DC looks for the next generation of comic book readers in Walmart

My First Comic – Batman
(Image credit: DC)

DC, Marvel, and the other publishers who find a good portion of its readers in dedicated, mostly independent comic book shops and its older-skewing demographic are always looking for new and younger readers to cultivate its next generation of customers. DC's latest effort to reach readers early is called My First Comics, a program that is launching in 500 participating North American stores of the retail giant Walmart and Walmart.com. 

My First Comic – Space Jam: A New Legacy cover (Image credit: DC)

Citing the fact graphic novels are among the fastest-growing categories in book sales - Captain Underpants creator Dav Pilkey's latest popular Dog Man volume, Mothering Heights, has sold over 900k copies in just four months of release according to Bookscan - the new products aim to reach readers ages six through nine, through stories geared towards that demos reading and learning skills. 

In addition to stories featuring DC and Warner Bros. characters, each 48-page "flipbook" will also include kids-geared activity pages including mazes and puzzles. 

Two volumes will launch the program - My First Comic – Batman, featuring DC's most popular and often most ubiquitous character, of course, and My First Comic – Space Jam: A New Legacy tying into Warner Bros. recent live-action/animated hybrid sequel. 

The former will mostly feature stories from DC's Batman Adventures series, told in the style and set in the continuity of the classic animated series Batman: The Animated series.

Stories in the debut issue include 'No Asylum' by writer Ty Templeton and artists Rick Burchett, Terry Beatty, and Lee Loughridge; 'Who Am I' by writer Dan Slott with art by Templeton, Beatty, and Loughridge; 'Fowl Play' by Beatty and Templeton with colors by Zylonol; and 'Free Man' by Templeton, Burchett, Beatty, and Loughridge.

Check out a preview here:

My First Comic – Space Jam: A New Legacy features three original stories, including Bugs Bunny and Daffy Duck take on the roles of Batman and Superman in 'Bat-Bunny vs. Superduck' (which seems like a take-off of Batman v Superman: Dawn of Justice) by writer Sholly Fisch and artists Phillip Murphy and Carrie Strachan; 'Welcome Home' starring the comedic adversaries Wile E. Coyote and the Road Runner by writer Derek Fridolfs and artists Robert Pope, Scott McRae, and Mohan Sivakami; and Derek Fridolfs, Pope, McRae, and Silvana Brys team to pit Bugs Bunny against Marvin the Martian and Space Jam: A New Legacy’s Al G. Rhythm in 'Spaced Out.'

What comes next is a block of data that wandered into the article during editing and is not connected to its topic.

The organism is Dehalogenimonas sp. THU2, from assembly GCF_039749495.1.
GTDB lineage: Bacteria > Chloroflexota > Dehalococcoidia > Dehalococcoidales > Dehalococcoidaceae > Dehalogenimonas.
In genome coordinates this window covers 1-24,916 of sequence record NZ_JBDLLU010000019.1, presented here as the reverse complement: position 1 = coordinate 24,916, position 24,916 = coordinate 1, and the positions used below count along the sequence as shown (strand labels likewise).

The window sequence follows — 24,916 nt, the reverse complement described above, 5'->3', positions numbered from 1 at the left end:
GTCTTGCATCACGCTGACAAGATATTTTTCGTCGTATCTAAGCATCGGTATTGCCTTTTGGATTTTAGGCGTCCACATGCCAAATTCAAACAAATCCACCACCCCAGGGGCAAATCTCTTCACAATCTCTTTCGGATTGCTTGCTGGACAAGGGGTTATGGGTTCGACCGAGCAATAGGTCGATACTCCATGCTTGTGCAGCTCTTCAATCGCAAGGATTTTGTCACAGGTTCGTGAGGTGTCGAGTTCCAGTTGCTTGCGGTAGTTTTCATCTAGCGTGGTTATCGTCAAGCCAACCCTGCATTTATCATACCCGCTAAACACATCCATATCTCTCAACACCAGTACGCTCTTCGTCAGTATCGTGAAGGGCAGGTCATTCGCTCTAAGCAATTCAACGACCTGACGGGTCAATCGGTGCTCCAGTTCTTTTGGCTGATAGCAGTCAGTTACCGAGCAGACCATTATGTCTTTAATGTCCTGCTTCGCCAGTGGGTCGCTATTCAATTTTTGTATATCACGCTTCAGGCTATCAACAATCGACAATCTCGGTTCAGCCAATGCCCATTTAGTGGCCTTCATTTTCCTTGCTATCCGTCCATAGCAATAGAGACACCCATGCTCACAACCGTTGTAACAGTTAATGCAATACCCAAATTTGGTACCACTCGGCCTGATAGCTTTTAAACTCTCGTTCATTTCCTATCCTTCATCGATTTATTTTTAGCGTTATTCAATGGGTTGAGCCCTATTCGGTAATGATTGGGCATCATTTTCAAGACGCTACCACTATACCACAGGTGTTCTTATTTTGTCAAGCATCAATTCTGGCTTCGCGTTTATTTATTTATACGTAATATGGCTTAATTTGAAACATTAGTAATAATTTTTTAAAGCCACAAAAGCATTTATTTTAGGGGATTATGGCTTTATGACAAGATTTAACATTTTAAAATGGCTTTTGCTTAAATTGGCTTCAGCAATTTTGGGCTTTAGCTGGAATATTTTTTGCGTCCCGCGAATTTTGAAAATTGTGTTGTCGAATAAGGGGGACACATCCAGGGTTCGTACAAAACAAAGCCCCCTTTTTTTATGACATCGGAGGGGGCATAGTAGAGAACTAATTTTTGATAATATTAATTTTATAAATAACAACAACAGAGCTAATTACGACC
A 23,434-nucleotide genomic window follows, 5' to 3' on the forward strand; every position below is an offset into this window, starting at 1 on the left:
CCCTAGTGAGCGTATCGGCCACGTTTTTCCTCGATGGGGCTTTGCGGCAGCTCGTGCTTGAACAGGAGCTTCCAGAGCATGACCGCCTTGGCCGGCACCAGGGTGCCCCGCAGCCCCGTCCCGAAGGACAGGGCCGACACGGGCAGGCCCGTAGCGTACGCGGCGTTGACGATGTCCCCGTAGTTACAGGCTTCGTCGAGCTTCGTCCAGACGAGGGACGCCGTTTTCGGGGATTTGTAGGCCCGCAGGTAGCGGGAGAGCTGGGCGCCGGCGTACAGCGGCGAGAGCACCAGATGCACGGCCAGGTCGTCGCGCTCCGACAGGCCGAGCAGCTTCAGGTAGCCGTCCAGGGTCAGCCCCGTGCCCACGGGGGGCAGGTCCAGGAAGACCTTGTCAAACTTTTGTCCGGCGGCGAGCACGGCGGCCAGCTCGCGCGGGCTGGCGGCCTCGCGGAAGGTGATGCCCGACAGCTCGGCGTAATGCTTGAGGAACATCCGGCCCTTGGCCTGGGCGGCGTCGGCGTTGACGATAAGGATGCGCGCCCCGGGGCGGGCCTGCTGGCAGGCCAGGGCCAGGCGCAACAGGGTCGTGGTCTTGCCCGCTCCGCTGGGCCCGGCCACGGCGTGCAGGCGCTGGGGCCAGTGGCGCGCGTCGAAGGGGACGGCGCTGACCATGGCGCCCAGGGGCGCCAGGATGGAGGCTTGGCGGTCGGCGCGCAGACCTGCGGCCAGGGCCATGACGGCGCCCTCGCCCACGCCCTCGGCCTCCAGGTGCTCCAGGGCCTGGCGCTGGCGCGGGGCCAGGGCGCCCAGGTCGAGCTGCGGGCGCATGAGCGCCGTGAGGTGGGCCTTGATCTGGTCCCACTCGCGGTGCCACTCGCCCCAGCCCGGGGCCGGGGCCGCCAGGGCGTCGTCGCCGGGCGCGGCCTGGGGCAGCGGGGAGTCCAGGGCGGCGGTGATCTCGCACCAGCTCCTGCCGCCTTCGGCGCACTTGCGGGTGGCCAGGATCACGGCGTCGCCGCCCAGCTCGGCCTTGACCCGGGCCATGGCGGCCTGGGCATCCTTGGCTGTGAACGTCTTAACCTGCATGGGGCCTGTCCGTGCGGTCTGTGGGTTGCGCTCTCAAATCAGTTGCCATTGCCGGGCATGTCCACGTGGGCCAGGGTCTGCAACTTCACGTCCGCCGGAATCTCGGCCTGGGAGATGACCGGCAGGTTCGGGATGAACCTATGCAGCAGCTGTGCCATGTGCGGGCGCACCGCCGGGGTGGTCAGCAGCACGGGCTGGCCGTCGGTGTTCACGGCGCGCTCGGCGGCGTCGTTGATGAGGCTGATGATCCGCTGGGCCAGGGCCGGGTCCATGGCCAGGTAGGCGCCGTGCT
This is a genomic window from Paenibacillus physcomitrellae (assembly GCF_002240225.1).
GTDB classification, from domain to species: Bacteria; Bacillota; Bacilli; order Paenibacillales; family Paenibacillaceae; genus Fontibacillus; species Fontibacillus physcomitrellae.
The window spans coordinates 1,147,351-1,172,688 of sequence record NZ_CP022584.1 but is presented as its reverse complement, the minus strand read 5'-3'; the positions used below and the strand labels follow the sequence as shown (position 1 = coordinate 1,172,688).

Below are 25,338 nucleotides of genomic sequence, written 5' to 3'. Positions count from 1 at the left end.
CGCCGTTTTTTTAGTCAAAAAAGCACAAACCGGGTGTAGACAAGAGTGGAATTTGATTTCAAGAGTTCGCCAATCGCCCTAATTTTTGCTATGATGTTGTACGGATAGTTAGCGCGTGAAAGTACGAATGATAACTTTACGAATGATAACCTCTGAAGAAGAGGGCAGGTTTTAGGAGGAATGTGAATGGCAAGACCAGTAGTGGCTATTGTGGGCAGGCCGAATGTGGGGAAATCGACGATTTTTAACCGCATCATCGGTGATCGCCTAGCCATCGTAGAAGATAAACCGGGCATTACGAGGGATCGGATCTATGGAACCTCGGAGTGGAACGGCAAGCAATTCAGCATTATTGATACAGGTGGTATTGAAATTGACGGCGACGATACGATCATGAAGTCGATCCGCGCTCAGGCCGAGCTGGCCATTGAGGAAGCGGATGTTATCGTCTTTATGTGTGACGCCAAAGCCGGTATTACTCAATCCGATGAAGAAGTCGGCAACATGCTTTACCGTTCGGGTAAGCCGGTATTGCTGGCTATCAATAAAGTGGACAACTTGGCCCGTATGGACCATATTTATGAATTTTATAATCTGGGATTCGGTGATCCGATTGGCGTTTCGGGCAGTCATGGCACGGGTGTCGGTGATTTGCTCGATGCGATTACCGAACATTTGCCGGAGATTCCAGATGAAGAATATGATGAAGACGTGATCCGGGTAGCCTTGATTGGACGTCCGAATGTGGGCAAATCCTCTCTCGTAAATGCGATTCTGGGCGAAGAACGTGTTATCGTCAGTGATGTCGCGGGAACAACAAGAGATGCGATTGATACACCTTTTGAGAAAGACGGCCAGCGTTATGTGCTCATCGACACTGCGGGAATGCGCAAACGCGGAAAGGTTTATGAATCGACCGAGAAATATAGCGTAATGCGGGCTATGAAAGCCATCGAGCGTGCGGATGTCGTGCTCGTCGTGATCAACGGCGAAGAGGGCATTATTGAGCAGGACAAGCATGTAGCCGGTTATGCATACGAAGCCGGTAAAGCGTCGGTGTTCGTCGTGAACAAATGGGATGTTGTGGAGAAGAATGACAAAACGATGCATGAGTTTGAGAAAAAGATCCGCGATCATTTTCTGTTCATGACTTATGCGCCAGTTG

The issue also features a preview of the Space Jam: A New Legacy original graphic novel

Check out a preview here: 

My First Comic – Batman cover (Image credit: DC)

DC says the My First Comic program aims to extend awareness and interest in DC characters to a new audience just learning to read hoping it serves as a gateway into other age-appropriate DC content like its growing middle grade graphic novel line and it hopes the mass-market audience DC reaches via the retail giant reaches through its Walmart four-pack bundled comics and 100-page Giants can "share the DC Super Hero experience with their children." 

With the size of the market of dedicated comic book shops (called the Direct Market) static or contracting as well as the collapse of mainstream retail bookstore chains over the last decade, finding new readers continues to be a challenge for publishers like Marvel and DC. 

Time will tell if DC's My First Comic program will make a dent. 

Speaking of comic books that kids read, check out the most popular comics checked out from libraries worldwide for kids and adults.

I'm not just the Newsarama founder and editor-in-chief, I'm also a reader. And that reference is just a little bit older than the beginning of my Newsarama journey. I founded what would become the comic book news site in 1996, and except for a brief sojourn at Marvel Comics as its marketing and communications manager in 2003, I've been writing about new comic book titles, creative changes, and occasionally offering my perspective on important industry events and developments for the 25 years since. Despite many changes to Newsarama, my passion for the medium of comic books and the characters makes the last quarter-century (it's crazy to see that in writing) time spent doing what I love most.